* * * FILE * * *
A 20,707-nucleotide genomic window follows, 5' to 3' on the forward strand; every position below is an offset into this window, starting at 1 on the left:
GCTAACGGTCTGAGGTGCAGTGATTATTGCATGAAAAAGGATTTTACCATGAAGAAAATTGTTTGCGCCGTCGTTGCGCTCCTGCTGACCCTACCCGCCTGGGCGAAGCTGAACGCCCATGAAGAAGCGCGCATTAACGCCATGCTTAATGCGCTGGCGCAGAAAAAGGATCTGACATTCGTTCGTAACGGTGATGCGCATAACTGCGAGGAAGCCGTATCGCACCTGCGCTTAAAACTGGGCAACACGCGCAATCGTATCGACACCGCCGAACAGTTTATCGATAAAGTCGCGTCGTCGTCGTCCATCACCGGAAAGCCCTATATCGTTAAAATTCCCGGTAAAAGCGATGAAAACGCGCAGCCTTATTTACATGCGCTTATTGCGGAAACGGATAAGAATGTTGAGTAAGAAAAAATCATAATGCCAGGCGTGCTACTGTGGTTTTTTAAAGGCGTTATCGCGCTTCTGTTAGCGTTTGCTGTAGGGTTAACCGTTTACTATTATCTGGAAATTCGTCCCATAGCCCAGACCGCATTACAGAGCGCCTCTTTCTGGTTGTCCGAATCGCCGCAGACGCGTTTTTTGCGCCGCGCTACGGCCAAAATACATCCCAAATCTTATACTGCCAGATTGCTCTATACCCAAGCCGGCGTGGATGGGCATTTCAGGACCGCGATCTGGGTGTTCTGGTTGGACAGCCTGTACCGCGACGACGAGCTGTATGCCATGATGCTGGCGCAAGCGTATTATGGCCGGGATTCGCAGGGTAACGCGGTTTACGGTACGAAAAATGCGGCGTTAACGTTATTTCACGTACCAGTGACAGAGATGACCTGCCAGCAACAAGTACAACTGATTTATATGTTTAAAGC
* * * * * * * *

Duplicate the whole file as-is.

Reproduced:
A 20,707-nucleotide genomic window follows, 5' to 3' on the forward strand; every position below is an offset into this window, starting at 1 on the left:
GCTAACGGTCTGAGGTGCAGTGATTATTGCATGAAAAAGGATTTTACCATGAAGAAAATTGTTTGCGCCGTCGTTGCGCTCCTGCTGACCCTACCCGCCTGGGCGAAGCTGAACGCCCATGAAGAAGCGCGCATTAACGCCATGCTTAATGCGCTGGCGCAGAAAAAGGATCTGACATTCGTTCGTAACGGTGATGCGCATAACTGCGAGGAAGCCGTATCGCACCTGCGCTTAAAACTGGGCAACACGCGCAATCGTATCGACACCGCCGAACAGTTTATCGATAAAGTCGCGTCGTCGTCGTCCATCACCGGAAAGCCCTATATCGTTAAAATTCCCGGTAAAAGCGATGAAAACGCGCAGCCTTATTTACATGCGCTTATTGCGGAAACGGATAAGAATGTTGAGTAAGAAAAAATCATAATGCCAGGCGTGCTACTGTGGTTTTTTAAAGGCGTTATCGCGCTTCTGTTAGCGTTTGCTGTAGGGTTAACCGTTTACTATTATCTGGAAATTCGTCCCATAGCCCAGACCGCATTACAGAGCGCCTCTTTCTGGTTGTCCGAATCGCCGCAGACGCGTTTTTTGCGCCGCGCTACGGCCAAAATACATCCCAAATCTTATACTGCCAGATTGCTCTATACCCAAGCCGGCGTGGATGGGCATTTCAGGACCGCGATCTGGGTGTTCTGGTTGGACAGCCTGTACCGCGACGACGAGCTGTATGCCATGATGCTGGCGCAAGCGTATTATGGCCGGGATTCGCAGGGTAACGCGGTTTACGGTACGAAAAATGCGGCGTTAACGTTATTTCACGTACCAGTGACAGAGATGACCTGCCAGCAACAAGTACAACTGATTTATATGTTTAAAGC